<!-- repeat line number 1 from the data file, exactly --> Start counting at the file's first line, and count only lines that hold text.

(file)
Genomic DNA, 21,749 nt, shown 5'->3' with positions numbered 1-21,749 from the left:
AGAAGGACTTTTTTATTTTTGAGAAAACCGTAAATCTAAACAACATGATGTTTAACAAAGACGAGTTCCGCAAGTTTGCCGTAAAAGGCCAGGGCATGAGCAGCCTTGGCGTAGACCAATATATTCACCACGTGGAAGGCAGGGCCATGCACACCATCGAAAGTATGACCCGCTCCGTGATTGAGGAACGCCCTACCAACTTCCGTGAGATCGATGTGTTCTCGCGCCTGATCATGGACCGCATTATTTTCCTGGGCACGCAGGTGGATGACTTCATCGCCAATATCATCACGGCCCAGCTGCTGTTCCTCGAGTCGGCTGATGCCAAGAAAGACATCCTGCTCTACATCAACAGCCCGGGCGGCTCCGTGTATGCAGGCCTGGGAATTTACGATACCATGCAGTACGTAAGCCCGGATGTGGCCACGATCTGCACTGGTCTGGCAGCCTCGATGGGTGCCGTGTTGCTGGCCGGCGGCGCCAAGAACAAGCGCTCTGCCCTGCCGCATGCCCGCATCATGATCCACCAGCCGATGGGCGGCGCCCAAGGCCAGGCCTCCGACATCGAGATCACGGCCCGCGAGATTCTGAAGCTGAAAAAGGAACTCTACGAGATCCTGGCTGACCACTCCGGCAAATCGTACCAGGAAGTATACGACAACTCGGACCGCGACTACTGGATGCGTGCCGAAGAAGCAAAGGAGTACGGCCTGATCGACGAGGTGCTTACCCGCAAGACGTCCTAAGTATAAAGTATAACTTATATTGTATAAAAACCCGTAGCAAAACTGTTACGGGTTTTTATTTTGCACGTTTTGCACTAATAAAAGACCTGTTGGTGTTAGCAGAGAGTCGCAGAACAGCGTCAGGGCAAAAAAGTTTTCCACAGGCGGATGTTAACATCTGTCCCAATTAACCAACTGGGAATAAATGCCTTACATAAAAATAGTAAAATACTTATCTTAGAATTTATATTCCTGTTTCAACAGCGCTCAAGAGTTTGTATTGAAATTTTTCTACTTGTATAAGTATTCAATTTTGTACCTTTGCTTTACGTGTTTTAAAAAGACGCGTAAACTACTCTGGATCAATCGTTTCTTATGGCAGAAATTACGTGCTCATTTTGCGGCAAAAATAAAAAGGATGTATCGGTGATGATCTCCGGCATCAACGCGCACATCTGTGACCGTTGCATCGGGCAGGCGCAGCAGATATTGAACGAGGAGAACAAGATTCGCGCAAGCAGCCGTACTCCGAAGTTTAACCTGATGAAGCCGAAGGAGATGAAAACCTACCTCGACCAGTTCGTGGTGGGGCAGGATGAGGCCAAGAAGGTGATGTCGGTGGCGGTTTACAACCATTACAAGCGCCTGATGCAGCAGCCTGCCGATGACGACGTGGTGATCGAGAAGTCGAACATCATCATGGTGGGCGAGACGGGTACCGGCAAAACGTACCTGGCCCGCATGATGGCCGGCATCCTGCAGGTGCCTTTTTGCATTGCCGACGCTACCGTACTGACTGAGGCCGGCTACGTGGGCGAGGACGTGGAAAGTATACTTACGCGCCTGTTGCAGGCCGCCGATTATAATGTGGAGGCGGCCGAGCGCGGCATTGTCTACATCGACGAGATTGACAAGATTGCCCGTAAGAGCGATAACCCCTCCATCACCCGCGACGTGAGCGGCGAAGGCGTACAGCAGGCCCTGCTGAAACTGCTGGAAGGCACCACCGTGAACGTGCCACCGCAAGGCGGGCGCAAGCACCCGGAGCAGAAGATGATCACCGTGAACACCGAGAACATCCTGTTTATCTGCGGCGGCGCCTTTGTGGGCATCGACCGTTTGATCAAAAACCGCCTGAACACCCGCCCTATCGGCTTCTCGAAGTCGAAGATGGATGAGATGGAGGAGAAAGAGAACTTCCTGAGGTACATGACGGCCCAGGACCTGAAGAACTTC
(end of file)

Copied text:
Genomic DNA, 21,749 nt, shown 5'->3' with positions numbered 1-21,749 from the left: